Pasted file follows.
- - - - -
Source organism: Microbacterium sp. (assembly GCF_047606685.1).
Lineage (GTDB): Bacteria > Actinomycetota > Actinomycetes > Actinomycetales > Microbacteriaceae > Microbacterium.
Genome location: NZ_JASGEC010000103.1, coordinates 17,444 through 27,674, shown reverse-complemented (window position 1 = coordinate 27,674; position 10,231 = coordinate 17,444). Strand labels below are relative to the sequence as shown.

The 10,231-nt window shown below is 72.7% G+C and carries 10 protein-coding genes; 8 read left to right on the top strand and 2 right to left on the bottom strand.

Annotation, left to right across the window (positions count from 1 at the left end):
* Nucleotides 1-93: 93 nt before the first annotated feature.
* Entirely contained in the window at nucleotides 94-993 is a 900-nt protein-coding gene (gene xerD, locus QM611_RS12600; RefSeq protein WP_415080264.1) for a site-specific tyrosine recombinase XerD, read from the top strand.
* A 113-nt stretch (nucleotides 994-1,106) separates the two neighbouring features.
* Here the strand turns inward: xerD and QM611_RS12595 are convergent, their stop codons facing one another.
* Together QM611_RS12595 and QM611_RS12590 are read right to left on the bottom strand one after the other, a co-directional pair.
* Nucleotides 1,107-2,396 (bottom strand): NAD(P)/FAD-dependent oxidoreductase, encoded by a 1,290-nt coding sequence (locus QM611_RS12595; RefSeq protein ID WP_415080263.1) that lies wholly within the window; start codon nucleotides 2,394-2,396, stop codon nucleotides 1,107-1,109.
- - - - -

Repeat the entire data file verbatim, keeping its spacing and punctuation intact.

Source organism: Microbacterium sp. (assembly GCF_047606685.1).
Lineage (GTDB): Bacteria > Actinomycetota > Actinomycetes > Actinomycetales > Microbacteriaceae > Microbacterium.
Genome location: NZ_JASGEC010000103.1, coordinates 17,444 through 27,674, shown reverse-complemented (window position 1 = coordinate 27,674; position 10,231 = coordinate 17,444). Strand labels below are relative to the sequence as shown.

The 10,231-nt window shown below is 72.7% G+C and carries 10 protein-coding genes; 8 read left to right on the top strand and 2 right to left on the bottom strand.

Annotation, left to right across the window (positions count from 1 at the left end):
* Nucleotides 1-93: 93 nt before the first annotated feature.
* Entirely contained in the window at nucleotides 94-993 is a 900-nt protein-coding gene (gene xerD, locus QM611_RS12600; RefSeq protein WP_415080264.1) for a site-specific tyrosine recombinase XerD, read from the top strand.
* A 113-nt stretch (nucleotides 994-1,106) separates the two neighbouring features.
* Here the strand turns inward: xerD and QM611_RS12595 are convergent, their stop codons facing one another.
* Together QM611_RS12595 and QM611_RS12590 are read right to left on the bottom strand one after the other, a co-directional pair.
* Nucleotides 1,107-2,396 (bottom strand): NAD(P)/FAD-dependent oxidoreductase, encoded by a 1,290-nt coding sequence (locus QM611_RS12595; RefSeq protein ID WP_415080263.1) that lies wholly within the window; start codon nucleotides 2,394-2,396, stop codon nucleotides 1,107-1,109.